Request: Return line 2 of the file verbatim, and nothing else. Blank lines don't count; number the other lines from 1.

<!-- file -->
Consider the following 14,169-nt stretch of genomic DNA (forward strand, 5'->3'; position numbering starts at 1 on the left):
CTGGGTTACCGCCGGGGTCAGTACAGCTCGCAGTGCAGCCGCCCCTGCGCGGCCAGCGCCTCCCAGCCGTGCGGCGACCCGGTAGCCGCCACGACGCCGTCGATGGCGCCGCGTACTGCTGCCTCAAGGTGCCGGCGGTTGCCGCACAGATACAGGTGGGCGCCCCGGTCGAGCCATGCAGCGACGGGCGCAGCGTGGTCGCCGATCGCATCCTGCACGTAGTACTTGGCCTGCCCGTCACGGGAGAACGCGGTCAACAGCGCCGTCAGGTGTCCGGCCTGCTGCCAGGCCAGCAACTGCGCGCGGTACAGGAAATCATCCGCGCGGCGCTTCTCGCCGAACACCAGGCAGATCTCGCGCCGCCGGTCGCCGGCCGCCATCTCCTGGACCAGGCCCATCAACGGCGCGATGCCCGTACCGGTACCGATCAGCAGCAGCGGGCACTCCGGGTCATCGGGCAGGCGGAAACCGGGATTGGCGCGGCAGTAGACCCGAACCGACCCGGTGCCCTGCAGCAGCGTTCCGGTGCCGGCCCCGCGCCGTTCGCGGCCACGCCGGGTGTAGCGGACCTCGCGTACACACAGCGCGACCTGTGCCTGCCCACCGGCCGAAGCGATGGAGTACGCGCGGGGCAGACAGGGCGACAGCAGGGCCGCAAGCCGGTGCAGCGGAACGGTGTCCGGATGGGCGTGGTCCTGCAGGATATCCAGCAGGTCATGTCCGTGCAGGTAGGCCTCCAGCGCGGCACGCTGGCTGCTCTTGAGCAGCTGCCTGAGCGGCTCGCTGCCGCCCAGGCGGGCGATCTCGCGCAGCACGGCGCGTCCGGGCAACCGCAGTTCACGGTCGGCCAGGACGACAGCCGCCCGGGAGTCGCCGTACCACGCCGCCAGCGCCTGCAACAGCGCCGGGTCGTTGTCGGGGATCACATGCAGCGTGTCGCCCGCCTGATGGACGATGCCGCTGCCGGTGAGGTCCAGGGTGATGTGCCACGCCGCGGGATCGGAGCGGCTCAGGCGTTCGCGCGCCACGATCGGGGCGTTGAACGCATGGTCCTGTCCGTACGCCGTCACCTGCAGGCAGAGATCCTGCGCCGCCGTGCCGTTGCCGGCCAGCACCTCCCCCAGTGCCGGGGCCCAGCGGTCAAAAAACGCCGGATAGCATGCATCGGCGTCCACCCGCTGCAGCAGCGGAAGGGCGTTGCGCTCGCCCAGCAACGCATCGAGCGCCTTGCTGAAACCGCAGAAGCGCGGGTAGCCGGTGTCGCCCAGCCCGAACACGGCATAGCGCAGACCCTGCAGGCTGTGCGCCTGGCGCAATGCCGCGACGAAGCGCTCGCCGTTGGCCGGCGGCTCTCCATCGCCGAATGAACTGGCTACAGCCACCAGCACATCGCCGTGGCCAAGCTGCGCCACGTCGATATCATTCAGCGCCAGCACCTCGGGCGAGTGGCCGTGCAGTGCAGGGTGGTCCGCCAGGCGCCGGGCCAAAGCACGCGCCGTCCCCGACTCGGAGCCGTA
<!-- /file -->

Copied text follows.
CTGGGTTACCGCCGGGGTCAGTACAGCTCGCAGTGCAGCCGCCCCTGCGCGGCCAGCGCCTCCCAGCCGTGCGGCGACCCGGTAGCCGCCACGACGCCGTCGATGGCGCCGCGTACTGCTGCCTCAAGGTGCCGGCGGTTGCCGCACAGATACAGGTGGGCGCCCCGGTCGAGCCATGCAGCGACGGGCGCAGCGTGGTCGCCGATCGCATCCTGCACGTAGTACTTGGCCTGCCCGTCACGGGAGAACGCGGTCAACAGCGCCGTCAGGTGTCCGGCCTGCTGCCAGGCCAGCAACTGCGCGCGGTACAGGAAATCATCCGCGCGGCGCTTCTCGCCGAACACCAGGCAGATCTCGCGCCGCCGGTCGCCGGCCGCCATCTCCTGGACCAGGCCCATCAACGGCGCGATGCCCGTACCGGTACCGATCAGCAGCAGCGGGCACTCCGGGTCATCGGGCAGGCGGAAACCGGGATTGGCGCGGCAGTAGACCCGAACCGACCCGGTGCCCTGCAGCAGCGTTCCGGTGCCGGCCCCGCGCCGTTCGCGGCCACGCCGGGTGTAGCGGACCTCGCGTACACACAGCGCGACCTGTGCCTGCCCACCGGCCGAAGCGATGGAGTACGCGCGGGGCAGACAGGGCGACAGCAGGGCCGCAAGCCGGTGCAGCGGAACGGTGTCCGGATGGGCGTGGTCCTGCAGGATATCCAGCAGGTCATGTCCGTGCAGGTAGGCCTCCAGCGCGGCACGCTGGCTGCTCTTGAGCAGCTGCCTGAGCGGCTCGCTGCCGCCCAGGCGGGCGATCTCGCGCAGCACGGCGCGTCCGGGCAACCGCAGTTCACGGTCGGCCAGGACGACAGCCGCCCGGGAGTCGCCGTACCACGCCGCCAGCGCCTGCAACAGCGCCGGGTCGTTGTCGGGGATCACATGCAGCGTGTCGCCCGCCTGATGGACGATGCCGCTGCCGGTGAGGTCCAGGGTGATGTGCCACGCCGCGGGATCGGAGCGGCTCAGGCGTTCGCGCGCCACGATCGGGGCGTTGAACGCATGGTCCTGTCCGTACGCCGTCACCTGCAGGCAGAGATCCTGCGCCGCCGTGCCGTTGCCGGCCAGCACCTCCCCCAGTGCCGGGGCCCAGCGGTCAAAAAACGCCGGATAGCATGCATCGGCGTCCACCCGCTGCAGCAGCGGAAGGGCGTTGCGCTCGCCCAGCAACGCATCGAGCGCCTTGCTGAAACCGCAGAAGCGCGGGTAGCCGGTGTCGCCCAGCCCGAACACGGCATAGCGCAGACCCTGCAGGCTGTGCGCCTGGCGCAATGCCGCGACGAAGCGCTCGCCGTTGGCCGGCGGCTCTCCATCGCCGAATGAACTGGCTACAGCCACCAGCACATCGCCGTGGCCAAGCTGCGCCACGTCGATATCATTCAGCGCCAGCACCTCGGGCGAGTGGCCGTGCAGTGCAGGGTGGTCCGCCAGGCGCCGGGCCAAAGCACGCGCCGTCCCCGACTCGGAGCCGTA